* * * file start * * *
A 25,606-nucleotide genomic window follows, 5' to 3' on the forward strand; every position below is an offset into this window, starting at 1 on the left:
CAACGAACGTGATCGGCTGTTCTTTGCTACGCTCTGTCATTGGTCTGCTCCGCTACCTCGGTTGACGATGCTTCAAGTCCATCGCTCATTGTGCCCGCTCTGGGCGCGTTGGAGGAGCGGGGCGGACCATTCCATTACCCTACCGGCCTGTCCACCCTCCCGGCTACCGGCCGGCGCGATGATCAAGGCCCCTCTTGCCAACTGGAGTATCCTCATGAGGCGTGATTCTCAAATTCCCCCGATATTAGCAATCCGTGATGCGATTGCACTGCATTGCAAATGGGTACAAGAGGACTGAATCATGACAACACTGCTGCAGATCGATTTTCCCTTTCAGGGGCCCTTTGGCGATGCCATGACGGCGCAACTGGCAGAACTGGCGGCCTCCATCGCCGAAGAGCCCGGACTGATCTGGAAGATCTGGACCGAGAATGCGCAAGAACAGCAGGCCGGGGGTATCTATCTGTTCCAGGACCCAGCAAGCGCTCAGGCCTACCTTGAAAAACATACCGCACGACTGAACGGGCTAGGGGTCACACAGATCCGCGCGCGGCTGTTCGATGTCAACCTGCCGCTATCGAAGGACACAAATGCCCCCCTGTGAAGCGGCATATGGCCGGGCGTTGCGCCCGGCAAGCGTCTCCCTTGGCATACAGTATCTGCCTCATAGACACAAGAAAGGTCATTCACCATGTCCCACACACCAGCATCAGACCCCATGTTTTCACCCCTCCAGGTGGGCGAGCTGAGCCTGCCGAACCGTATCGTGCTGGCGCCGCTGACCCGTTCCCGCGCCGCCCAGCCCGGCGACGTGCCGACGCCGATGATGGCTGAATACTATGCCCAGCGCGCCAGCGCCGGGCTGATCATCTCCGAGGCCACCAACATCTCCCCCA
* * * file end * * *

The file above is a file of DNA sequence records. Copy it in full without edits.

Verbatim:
A 25,606-nucleotide genomic window follows, 5' to 3' on the forward strand; every position below is an offset into this window, starting at 1 on the left:
CAACGAACGTGATCGGCTGTTCTTTGCTACGCTCTGTCATTGGTCTGCTCCGCTACCTCGGTTGACGATGCTTCAAGTCCATCGCTCATTGTGCCCGCTCTGGGCGCGTTGGAGGAGCGGGGCGGACCATTCCATTACCCTACCGGCCTGTCCACCCTCCCGGCTACCGGCCGGCGCGATGATCAAGGCCCCTCTTGCCAACTGGAGTATCCTCATGAGGCGTGATTCTCAAATTCCCCCGATATTAGCAATCCGTGATGCGATTGCACTGCATTGCAAATGGGTACAAGAGGACTGAATCATGACAACACTGCTGCAGATCGATTTTCCCTTTCAGGGGCCCTTTGGCGATGCCATGACGGCGCAACTGGCAGAACTGGCGGCCTCCATCGCCGAAGAGCCCGGACTGATCTGGAAGATCTGGACCGAGAATGCGCAAGAACAGCAGGCCGGGGGTATCTATCTGTTCCAGGACCCAGCAAGCGCTCAGGCCTACCTTGAAAAACATACCGCACGACTGAACGGGCTAGGGGTCACACAGATCCGCGCGCGGCTGTTCGATGTCAACCTGCCGCTATCGAAGGACACAAATGCCCCCCTGTGAAGCGGCATATGGCCGGGCGTTGCGCCCGGCAAGCGTCTCCCTTGGCATACAGTATCTGCCTCATAGACACAAGAAAGGTCATTCACCATGTCCCACACACCAGCATCAGACCCCATGTTTTCACCCCTCCAGGTGGGCGAGCTGAGCCTGCCGAACCGTATCGTGCTGGCGCCGCTGACCCGTTCCCGCGCCGCCCAGCCCGGCGACGTGCCGACGCCGATGATGGCTGAATACTATGCCCAGCGCGCCAGCGCCGGGCTGATCATCTCCGAGGCCACCAACATCTCCCCCA